PUBLISHED:July 20, 2022

Blocher testifies before Senate Judiciary Committee on public safety after Bruen


The co-director of the Duke Center for Firearms Law told legislators that judges have been given a new constitutional test for gun laws – but few guidelines on how to apply it.

Professor Joseph Blocher

Lanty L. Smith ’67 Professor of Law Joseph Blocher told the Senate Judiciary Committee that a recent Supreme Court ruling expanding Second Amendment rights will have a significant impact on efforts to protect public safety.

Blocher was one of five witnesses – and the only law professor – at the July 20 hearing titled “After the Highland Park Attack: Protecting Our Communities from Mass Shootings,” convened to consider how gun violence might be curbed following recent mass shootings at an elementary school in Uvalde, Tex., and a Fourth of July parade in Highland Park, Ill.

Blocher’s testimony included an analysis of how the Supreme Court’s June 23 ruling in New York State Rifle & Pistol Association v. Bruen will change the way courts determine whether a gun law or regulation is constitutional. Beyond striking down New York’s “may issue” gun licensing regime, the Supreme Court adopted a new test that says a gun law must have an analogue in text, history, and tradition.

The historical analogy test is a marked departure from the two-part test courts have long used, which allows them to consider whether a regulation addresses a concern, such as public safety, that overrides any infringement of individual Second Amendment rights. Following the release of the Bruen opinion, Blocher and Melvin G. Shimm Professor of Law Darrell A. H. Miller authored a critical piece for the New York Times, arguing that a purely historical approach “diminishes, if not eliminates, the relevance of the real-life costs and benefits of gun regulation.”

Blocher told legislators Wednesday that the Court offered little guidance on how lower courts should weigh competing historical comparators, which gives judges latitude to choose one that they favor.

“Properly applied, such a test should still uphold most modern gun laws, because regulation of deadly weapons is part of the common law tradition since before this nation’s founding,” Blocher said. “But the new test does open the door to an enormous amount of judicial discretion, because the Court does little to explain how we are supposed to determine whether a modern law is relevantly similar to an historical one.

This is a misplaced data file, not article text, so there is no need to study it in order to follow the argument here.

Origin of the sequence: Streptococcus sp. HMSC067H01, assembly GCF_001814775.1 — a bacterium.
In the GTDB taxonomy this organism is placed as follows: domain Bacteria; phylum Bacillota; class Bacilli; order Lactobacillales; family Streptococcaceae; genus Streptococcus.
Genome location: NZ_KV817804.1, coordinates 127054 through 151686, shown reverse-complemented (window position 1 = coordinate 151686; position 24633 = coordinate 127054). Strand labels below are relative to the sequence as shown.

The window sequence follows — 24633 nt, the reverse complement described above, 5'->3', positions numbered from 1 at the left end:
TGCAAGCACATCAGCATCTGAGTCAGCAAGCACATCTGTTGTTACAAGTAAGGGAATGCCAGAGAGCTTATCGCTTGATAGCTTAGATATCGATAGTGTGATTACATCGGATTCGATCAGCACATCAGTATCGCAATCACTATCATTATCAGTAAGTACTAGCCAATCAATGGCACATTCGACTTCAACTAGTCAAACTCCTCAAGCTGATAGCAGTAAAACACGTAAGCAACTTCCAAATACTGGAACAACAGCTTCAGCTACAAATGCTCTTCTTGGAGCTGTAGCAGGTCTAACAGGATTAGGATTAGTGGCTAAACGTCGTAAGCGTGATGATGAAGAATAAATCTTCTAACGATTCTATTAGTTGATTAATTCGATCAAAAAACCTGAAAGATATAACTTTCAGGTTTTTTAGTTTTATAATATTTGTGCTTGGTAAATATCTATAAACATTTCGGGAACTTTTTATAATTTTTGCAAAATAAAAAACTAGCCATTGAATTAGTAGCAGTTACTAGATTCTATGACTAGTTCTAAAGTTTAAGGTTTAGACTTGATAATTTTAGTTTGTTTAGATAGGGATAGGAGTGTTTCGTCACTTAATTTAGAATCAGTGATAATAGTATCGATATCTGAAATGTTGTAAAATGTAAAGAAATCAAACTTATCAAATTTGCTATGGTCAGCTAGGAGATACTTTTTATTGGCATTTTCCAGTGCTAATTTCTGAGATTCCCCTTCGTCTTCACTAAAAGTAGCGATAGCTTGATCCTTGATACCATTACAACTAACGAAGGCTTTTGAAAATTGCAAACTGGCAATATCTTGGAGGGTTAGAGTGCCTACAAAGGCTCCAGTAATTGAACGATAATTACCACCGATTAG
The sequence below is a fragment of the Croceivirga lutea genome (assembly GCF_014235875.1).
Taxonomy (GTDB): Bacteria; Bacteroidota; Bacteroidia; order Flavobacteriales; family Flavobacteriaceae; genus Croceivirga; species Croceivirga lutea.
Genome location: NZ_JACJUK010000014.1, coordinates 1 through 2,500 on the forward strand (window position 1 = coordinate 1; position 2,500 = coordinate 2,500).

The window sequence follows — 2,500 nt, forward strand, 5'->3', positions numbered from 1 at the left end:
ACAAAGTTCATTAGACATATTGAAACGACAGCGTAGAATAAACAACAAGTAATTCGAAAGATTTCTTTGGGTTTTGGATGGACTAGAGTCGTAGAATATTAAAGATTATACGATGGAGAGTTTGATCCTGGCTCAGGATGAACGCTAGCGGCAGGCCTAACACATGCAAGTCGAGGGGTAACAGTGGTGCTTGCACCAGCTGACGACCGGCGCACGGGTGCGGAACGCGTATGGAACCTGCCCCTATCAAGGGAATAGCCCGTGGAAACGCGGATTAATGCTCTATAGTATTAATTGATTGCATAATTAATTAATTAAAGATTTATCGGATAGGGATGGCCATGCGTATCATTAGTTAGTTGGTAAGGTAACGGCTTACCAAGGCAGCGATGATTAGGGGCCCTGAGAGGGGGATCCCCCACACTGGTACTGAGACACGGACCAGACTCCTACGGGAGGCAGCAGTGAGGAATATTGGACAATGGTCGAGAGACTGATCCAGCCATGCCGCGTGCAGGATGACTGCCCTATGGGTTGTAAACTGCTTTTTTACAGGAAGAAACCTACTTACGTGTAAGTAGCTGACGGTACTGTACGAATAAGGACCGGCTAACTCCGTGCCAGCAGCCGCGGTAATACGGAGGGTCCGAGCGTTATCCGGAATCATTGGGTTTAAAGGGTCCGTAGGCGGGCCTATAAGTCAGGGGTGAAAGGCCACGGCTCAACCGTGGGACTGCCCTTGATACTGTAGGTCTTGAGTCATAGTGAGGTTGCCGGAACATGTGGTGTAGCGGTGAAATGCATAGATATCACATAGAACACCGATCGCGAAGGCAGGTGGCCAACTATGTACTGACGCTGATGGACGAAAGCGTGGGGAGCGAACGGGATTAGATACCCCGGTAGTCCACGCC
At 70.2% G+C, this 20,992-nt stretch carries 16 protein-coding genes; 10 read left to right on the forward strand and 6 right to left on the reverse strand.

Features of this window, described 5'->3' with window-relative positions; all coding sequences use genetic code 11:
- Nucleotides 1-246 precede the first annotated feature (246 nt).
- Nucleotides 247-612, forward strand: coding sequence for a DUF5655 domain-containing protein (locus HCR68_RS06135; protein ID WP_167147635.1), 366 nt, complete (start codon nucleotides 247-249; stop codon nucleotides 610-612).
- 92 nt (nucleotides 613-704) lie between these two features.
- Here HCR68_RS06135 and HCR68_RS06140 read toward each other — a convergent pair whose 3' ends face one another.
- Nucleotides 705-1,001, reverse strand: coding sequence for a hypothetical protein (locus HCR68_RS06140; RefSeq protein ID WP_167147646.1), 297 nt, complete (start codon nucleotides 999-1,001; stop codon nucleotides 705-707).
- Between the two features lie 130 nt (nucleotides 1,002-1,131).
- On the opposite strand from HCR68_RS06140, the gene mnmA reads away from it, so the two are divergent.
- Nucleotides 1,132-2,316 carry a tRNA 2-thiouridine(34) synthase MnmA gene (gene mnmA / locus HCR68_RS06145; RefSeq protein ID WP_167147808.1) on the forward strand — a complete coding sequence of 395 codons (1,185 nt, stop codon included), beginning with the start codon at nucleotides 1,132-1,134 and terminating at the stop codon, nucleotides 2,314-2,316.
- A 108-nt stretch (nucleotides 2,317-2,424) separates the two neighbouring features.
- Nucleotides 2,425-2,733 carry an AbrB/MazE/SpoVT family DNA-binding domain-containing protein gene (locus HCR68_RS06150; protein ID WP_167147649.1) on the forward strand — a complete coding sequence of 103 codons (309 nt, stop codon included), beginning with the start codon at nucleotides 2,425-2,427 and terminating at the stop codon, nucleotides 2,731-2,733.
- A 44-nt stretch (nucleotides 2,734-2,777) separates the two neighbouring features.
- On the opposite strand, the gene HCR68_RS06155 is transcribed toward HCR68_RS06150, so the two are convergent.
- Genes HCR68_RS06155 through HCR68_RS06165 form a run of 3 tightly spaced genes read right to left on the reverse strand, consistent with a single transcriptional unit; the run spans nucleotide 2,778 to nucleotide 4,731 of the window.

“In evaluating whether those laws are ‘analogous’ to modern ones, courts will have to ask—as Bruen says—whether they are relevantly similar, especially with respect to ‘how’ and ‘why’ they burden people’s ability to have guns. And to determine whether something is relevantly similar not only permits but requires the kind of contemporary evidence that this Committee is considering today—it is simply impossible to compare modern gun laws to historical ones without evidence about the former.

“An under-specified analogical test like Bruen’s raises serious problems of administrability and invites judicial discretion and ideology to seep into decision-making.”

Blocher also noted that some gun laws protecting other constitutional rights, such as the right to shop, attend school, and vote without the fear of gun violence, may not have clear historical analogues, given the increased firing capabilities of modern firearms and the relatively recent phenomenon of frequent mass shootings. Yet they are meant to protect rights that are as important as the right to bear arms.

“Even as the Bruen majority confidently extends Second Amendment coverage to “modern instruments that facilitate armed self-defense,” it is unwilling simply to recognize the symmetric principle that the Second Amendment permits modern gun laws that facilitate public safety,” he said.

Second Amendment law going forward will be characterized by unpredictability as individual judges make their own determinations about whether historical laws are sufficiently similar or not to the ones they are considering, Blocher warned legislators.

“Legislatures can and must continue to promote public safety, including through consideration of contemporary empirical evidence,” he concluded. “Constitutional law must and will continue to reconcile history and common sense.”

Blocher is a scholar of federal and state constitutional law, the First and Second Amendments, legal history, and property. He is a sought-after media commentator on Second Amendment issues and his scholarship is widely cited, including in amicus briefs submitted in Bruen. With Miller he is faculty co-director of the Duke Center for Firearms Law and co-author of The Positive Second Amendment: Rights, Regulation, and the Future of Heller (Cambridge University Press, 2018).

On July 21 Blocher and Miller will present a webinar titled “Our Right to Bear Arms: A History of America’s Most Debated Amendment” to the United States Capitol Historical Society. The virtual event begins at noon. Registration is free and open to the public.

Read Blocher’s written testimony here.

Watch video of the hearing here (proceedings begin at 0:17:40, Blocher’s testimony begins at 1:17:32.)